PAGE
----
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Published: August 28th 2016
There are over 9,000 kilometres of navigable waterways in France. Many of these canals were built before motorised road transport and even before railway networks. They were important for transport, especially conveying agricultural produce to port. Today those canals are used mainly by leisure craft.
In the 1840’s the Pont de Garonne was built to connect two canals by aqueduct across the Garonne River.
Looking at it today, the 580-meter span looks like the infrastructure project of undergraduate engineers sitting in an academic vacuum. Imagine the professor of engineering addressing his students. ‘Your assignment is to design an aqueduct for boats to cross the river, linking the northern canal with the southern canal.’
‘Why?’ asked the dux of the class. ‘Why not let the boats float across the river?’
‘Study your fluid dynamics. The northern canal is more than 10 meters above the river. This project calls for an aqueduct.’
Bright Spark of the class looks at some charts and observes ‘On the southern side the canal is only one or two metres above the river level. A simple lock on the north side could allow boats in the river to access the
canal ten meters above. A smaller lock could allow vessels to move from the river to the southern canal. Why not just build two locks?’
‘You will have to design a canal extension by aqueduct across the river, and also design a lock at the southern end of your aqueduct to allow shipping to move to and from the height of the northern canal to the southern canal water.’
Maybe it was more sensible. But as I looked at it today, I asked the question.
As we walked the 580 meters adjacent to the canal, 13 meters above the River Garonne, we wished there were boats present to complete the serenity of our vista. Luckily, as we reached the southern side Le Boat chugged up. A small crowd of like-minded observers had gathered. Well, there were six or eight people and a dog. All attention was focused on Le Boat waddling toward the lock gates. With fenders bumping against the gates, Le Boat drifted into the lock. Then the first round of shouting between Skipper d’Le Boat and Crew d’le Boat broke the shady calm of the gathering. Two mooring lines were lassoed around bollards on the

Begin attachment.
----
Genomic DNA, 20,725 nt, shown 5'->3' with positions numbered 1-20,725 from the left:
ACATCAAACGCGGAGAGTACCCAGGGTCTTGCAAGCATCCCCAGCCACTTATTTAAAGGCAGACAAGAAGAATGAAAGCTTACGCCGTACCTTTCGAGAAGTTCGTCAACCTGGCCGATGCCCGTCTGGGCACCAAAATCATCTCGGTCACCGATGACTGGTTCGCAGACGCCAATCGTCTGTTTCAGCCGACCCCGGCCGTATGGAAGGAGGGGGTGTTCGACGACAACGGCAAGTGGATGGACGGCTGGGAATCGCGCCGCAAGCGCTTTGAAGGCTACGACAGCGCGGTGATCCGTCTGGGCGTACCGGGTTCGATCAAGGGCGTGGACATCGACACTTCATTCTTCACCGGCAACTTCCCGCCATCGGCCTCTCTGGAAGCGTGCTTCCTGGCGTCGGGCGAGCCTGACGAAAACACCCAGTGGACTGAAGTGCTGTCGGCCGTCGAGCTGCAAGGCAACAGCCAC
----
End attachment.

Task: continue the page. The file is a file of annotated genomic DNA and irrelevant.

shore. I say ‘lassoed’ rather than ‘secured’ because the mooring lines were passed by the bollards rather than wound around them for purchase. It was all done with such an absence of seamanship that it would have been dangerous, except that the water was dead calm. It is usual to arrange mooring lines to run fore and aft in what is known as a spring when water levels are likely to change. The problem here was that the spring was arranged back to front. Furthermore, there was no bowline – a rope from Le Boat’s bow (pointy end) that would be wound around a cleat and feeding to the hands of the crew who would then have very good control of the boat without having to exert much energy. Holding the bow gives easier control of the boat then trying to do so from the side. A properly arranged spring holds the boat against the dock.
With one hand grappling an un-cleated line (rope) while Le boat bounced around pulling the poor crew person up and down along the dock, crew person finally found a spare hand to operate the lock controls to close the gate and start the
water flow into the lock.
At first, there was only a trickle. Then the inflow sped up. A wave maybe 8 or 10 inches high surged against Le Boat. With inadequate control of her bow, crew and master were unable to prevent Le Boat from breaching side on across the lock, ramming shinny gel-coated fibreglass against the coarse walled lock. The water level lifted and when Le Boat was ready, she bobbed back to the side of the lock where master and crew waited. They boarded, the gates opened and le Boat entered the top deck of Pont-canal d'Agen and continued her voyage, but now twelve meters in the air.
Tot: 0.792s; Tpl: 0.015s; cc: 14; qc: 50; dbt: 0.0105s; 1; m:saturn w:www (184.108.40.206); sld: 1;
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